- a river in E Africa, the longest in the world, flowing N from Lake Victoria to the Mediterranean. 3473 miles (5592 km) long; from the headwaters of the Kagera River, 4000 miles (6440 km) long.
Examples from the Web for nile
Contemporary Examples of nile
The last time there was a raid of this scale was in 2001, when 52 men were arrested on Queen Boat, a floating disco on the Nile.Sisi Is Persecuting, Prosecuting, and Publicly Shaming Egypt’s Gays
December 30, 2014
Back in 2001, 52 gay men were arrested on a party boat on the Nile and tried for “public depravity”.Al-Sisi’s Egypt Is Worse For Gays Than The Muslim Brotherhood
June 28, 2014
Without the Nile,” declares Wilkinson, “there would be no Egypt.
Instead, it will be because the Nile and the history it has engendered still manage to stir something in all of us.
I live in Zamalek, which is on an island in the middle of the Nile.Literary City: Ahdaf Soueif’s Cairo
February 7, 2014
Historical Examples of nile
The fame of the Nile valley must have spread at an early date.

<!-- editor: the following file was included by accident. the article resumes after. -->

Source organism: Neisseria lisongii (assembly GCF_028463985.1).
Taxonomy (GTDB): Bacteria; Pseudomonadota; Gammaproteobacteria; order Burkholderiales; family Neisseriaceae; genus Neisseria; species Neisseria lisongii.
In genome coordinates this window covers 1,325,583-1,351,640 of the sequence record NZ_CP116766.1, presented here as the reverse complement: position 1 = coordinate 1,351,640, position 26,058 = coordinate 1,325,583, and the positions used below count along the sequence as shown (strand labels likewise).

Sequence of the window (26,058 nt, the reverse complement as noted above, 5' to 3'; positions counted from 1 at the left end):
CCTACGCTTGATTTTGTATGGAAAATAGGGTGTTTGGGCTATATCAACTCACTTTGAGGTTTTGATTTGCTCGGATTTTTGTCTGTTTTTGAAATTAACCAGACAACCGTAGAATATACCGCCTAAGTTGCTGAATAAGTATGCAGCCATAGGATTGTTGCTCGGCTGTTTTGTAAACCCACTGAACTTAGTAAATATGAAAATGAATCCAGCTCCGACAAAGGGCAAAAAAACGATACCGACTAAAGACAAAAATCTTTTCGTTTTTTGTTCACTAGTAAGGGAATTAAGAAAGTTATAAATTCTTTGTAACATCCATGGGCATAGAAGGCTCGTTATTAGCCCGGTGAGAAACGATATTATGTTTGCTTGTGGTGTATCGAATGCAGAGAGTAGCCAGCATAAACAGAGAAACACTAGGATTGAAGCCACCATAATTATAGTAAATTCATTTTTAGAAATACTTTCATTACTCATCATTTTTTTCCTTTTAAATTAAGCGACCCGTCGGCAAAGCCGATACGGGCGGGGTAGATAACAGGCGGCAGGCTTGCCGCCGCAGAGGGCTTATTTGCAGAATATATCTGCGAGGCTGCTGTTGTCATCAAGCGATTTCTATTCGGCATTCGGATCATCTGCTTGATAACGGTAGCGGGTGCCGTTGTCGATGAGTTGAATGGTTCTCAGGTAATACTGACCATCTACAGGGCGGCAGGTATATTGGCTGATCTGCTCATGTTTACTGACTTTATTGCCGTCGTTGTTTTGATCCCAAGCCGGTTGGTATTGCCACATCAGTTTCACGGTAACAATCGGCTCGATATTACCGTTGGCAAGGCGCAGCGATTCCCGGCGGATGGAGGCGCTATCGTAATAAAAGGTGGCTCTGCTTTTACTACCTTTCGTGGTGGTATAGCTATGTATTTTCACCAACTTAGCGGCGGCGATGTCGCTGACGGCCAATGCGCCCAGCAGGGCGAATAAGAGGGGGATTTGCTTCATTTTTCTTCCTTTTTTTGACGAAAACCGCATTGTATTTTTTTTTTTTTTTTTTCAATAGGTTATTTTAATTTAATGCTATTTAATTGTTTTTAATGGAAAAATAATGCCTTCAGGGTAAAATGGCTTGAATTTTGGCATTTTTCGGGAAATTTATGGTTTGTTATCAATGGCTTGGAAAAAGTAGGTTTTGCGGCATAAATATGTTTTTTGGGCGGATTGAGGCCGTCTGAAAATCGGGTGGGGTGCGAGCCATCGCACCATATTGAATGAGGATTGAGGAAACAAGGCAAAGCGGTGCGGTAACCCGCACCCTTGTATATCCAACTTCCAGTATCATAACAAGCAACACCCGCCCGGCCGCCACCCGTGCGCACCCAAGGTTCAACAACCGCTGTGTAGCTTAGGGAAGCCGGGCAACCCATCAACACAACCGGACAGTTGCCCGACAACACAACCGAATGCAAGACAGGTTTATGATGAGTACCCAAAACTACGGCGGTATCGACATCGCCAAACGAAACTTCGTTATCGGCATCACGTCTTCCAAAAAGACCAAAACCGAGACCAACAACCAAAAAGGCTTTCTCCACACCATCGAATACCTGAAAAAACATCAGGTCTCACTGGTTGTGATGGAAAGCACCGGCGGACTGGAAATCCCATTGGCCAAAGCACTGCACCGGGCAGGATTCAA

The Nile was directly responsible for this useful development.
Then he called for his servants and ordered them to throw the coffin into the Nile.
The battle was disastrous for the Egyptians and the valley of the Nile was open to the invaders.
Were I to reach the sources of the Nile, I should expect to meet him there.Monsieur du Muroir (From "Mosses From An Old Manse")
- a river in Africa, rising in S central Burundi in its remotest headstream, the Luvironza: flows into Lake Victoria and leaves the lake as the Victoria Nile, flowing to Lake Albert, which is drained by the Albert Nile, becoming the White Nile at Lake No, then flowing through South Sudan; joined by its chief tributary, the Blue Nile (which rises near Lake Tana, Ethiopia) at Khartoum, and flows north to its delta on the Mediterranean; the longest river in the world. Length: (from the source of the Luvironza to the Mediterranean) 6741 km (4187 miles)
Word Origin and History for nile
one of the world's oldest surviving place names, from a Semitic root nahal "river." Unnamed in Old Testament, it is always merely "the river" (Hebrew yeor).